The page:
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January 11, 1993

Do Older Medicare Patients Cost Hospitals More?Evidence From an Academic Medical Center

Author Affiliations

From the Section of Clinical Epidemiology, Division of General Internal Medicine (Drs Rosenthal and Landefeld), Department of Medicine (Drs Rosenthal and Landefeld), Division of Geriatrics and the Clinical Analysis Project (Dr Landefeld), Cleveland Veterans Affairs Medical Center and University Hospitals of Cleveland, and Case Western Reserve University School of Medicine, Cleveland, Ohio.

Arch Intern Med. 1993;153(1):89-96. doi:10.1001/archinte.1993.00410010111010

Background:  It is uncertain, under prospective payment, if hospitals face financial disincentives to treat older Medicare patients. Therefore, we studied associations between age and hospital charges and length of stay for Medicare patients and the impact on hospital reimbursement of Medicare's decision in October 1987 to eliminate older age (≥70 years) as a criterion for stratifying diagnosisrelated groups (DRGs).

Methods:  The 23 179 medical and surgical admissions to one academic medical center in 1985 through 1989 who were aged 65 years or more were studied using a retrospective cohort design. Clinical and financial data were obtained from hospital databases; charges and length of stay for each patient were adjusted for DRG weight, the measure used to determine reimbursement. Admission severity of illness was measured for 11 060 patients using the Nursing Severity Index, a previously validated method.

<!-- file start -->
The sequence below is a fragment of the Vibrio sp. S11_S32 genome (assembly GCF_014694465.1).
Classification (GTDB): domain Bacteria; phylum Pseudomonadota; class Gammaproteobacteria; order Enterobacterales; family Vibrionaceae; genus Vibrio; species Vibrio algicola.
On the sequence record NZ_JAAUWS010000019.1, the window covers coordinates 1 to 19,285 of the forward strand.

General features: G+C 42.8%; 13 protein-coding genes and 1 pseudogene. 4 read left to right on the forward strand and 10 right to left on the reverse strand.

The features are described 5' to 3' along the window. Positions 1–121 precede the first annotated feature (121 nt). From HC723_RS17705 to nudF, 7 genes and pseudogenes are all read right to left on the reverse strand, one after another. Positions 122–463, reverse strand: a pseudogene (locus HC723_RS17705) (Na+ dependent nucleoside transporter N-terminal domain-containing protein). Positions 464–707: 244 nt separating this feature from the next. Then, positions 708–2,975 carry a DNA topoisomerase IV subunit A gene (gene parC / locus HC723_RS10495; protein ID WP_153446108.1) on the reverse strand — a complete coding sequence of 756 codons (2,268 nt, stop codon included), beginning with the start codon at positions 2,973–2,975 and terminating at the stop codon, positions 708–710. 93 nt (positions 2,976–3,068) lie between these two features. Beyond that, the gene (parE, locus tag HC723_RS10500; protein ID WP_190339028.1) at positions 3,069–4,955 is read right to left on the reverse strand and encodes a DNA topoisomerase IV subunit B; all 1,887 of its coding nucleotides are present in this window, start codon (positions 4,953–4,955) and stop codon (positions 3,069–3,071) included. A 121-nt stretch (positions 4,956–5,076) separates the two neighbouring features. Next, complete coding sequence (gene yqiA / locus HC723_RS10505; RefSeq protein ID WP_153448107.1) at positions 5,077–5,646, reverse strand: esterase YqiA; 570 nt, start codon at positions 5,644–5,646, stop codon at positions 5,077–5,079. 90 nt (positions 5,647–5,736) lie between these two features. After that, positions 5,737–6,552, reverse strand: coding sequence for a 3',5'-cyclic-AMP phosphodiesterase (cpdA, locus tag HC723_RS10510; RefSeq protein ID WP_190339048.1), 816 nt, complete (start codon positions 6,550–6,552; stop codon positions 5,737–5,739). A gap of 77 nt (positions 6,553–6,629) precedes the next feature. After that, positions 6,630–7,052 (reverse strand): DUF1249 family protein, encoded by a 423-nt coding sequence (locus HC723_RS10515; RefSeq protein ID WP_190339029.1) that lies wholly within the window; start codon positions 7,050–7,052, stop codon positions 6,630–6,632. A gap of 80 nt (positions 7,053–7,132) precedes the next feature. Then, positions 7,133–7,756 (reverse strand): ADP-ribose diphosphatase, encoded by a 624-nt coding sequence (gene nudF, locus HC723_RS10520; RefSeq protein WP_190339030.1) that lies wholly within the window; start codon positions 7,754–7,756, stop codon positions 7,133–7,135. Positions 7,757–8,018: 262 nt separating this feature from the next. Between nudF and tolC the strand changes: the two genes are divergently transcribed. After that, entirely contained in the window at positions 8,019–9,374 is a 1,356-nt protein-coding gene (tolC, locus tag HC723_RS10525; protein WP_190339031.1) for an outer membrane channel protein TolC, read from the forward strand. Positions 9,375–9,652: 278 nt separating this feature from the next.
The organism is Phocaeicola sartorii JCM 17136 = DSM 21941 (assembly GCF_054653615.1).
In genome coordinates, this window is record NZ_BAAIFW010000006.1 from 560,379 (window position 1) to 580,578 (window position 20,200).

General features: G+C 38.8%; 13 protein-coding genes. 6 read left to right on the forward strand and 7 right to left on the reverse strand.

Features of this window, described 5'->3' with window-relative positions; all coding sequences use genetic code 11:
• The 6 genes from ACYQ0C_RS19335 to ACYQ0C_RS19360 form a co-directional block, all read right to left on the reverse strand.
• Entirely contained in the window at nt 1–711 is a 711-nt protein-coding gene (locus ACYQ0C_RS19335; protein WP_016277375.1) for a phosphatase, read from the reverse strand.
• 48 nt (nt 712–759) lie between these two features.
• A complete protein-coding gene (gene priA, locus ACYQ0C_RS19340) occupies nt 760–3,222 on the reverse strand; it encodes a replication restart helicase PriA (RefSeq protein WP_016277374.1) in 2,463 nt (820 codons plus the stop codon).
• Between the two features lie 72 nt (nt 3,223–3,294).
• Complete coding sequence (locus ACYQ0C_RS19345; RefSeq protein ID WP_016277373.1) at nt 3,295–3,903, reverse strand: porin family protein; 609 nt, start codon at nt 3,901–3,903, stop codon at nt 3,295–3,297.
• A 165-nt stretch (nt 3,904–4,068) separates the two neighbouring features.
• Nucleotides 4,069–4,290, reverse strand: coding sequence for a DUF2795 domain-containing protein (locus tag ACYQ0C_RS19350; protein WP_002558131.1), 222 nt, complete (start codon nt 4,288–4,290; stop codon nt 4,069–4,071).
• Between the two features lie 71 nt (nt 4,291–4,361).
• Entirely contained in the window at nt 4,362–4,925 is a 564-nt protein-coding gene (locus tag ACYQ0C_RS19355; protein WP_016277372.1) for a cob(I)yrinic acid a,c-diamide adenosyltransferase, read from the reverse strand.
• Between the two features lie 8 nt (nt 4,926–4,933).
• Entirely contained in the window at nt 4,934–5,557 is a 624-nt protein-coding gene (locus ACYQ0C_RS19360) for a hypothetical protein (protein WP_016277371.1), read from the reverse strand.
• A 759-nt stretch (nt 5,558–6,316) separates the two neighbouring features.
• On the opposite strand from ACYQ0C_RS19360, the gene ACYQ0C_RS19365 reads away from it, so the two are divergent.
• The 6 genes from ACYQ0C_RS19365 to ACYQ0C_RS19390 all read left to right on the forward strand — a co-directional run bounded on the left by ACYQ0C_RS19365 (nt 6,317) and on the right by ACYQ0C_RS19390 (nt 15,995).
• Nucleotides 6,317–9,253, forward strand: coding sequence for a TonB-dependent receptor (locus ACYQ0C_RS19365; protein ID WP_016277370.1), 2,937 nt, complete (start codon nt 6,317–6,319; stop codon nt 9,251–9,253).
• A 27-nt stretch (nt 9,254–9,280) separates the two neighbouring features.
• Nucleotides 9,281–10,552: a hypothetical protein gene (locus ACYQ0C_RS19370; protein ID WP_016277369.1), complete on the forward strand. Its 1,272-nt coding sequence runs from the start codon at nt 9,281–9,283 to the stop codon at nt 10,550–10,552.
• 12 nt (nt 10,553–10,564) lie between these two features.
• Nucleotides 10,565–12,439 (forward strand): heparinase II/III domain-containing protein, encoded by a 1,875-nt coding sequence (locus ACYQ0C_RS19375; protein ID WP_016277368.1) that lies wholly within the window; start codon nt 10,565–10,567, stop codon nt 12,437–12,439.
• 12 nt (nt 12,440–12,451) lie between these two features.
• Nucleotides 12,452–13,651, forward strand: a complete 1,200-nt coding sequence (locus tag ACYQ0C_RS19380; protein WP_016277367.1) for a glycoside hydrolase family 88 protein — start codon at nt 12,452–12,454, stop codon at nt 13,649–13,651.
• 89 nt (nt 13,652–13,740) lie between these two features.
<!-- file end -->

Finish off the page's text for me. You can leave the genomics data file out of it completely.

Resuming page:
Results:  Compared with patients aged 65 to 69 years, DRG-adjusted charges were 1%, 5%, 5%, and 6% higher and DRG-adjusted length of stay was 4%, 11%, 16%, and 18% greater for patients aged 70 to 74 years, 75 to 79 years, 80 to 84 years and 85 years or more, respectively. In multivariate analyses, these estimates were similar, even after controlling for sex, race, socioeconomic status, and other variables associated with charges and length of stay. However, further controlling for severity of illness revealed that nearly all of the differences in charges and a large proportion of the differences in length of stay in older patients could be explained by their higher severity of illness. In separate stratified analyses, the association with age was stronger and more consistent in patients admitted after October 1987 and in medical patients.

Conclusions:  These findings suggest that currently hospitals may face financial disincentives to care for older Medicare patients and that the equitability of DRG-based hospital payments, with respect to age, may have been adversely affected by Medicare's decision to eliminate older age (≥70 years) as a criterion for classifying DRGs. The inclusion of patient age in prospective payment formulas may make hospital reimbursement more equitable.(Arch Intern Med. 1993;153:89-96)

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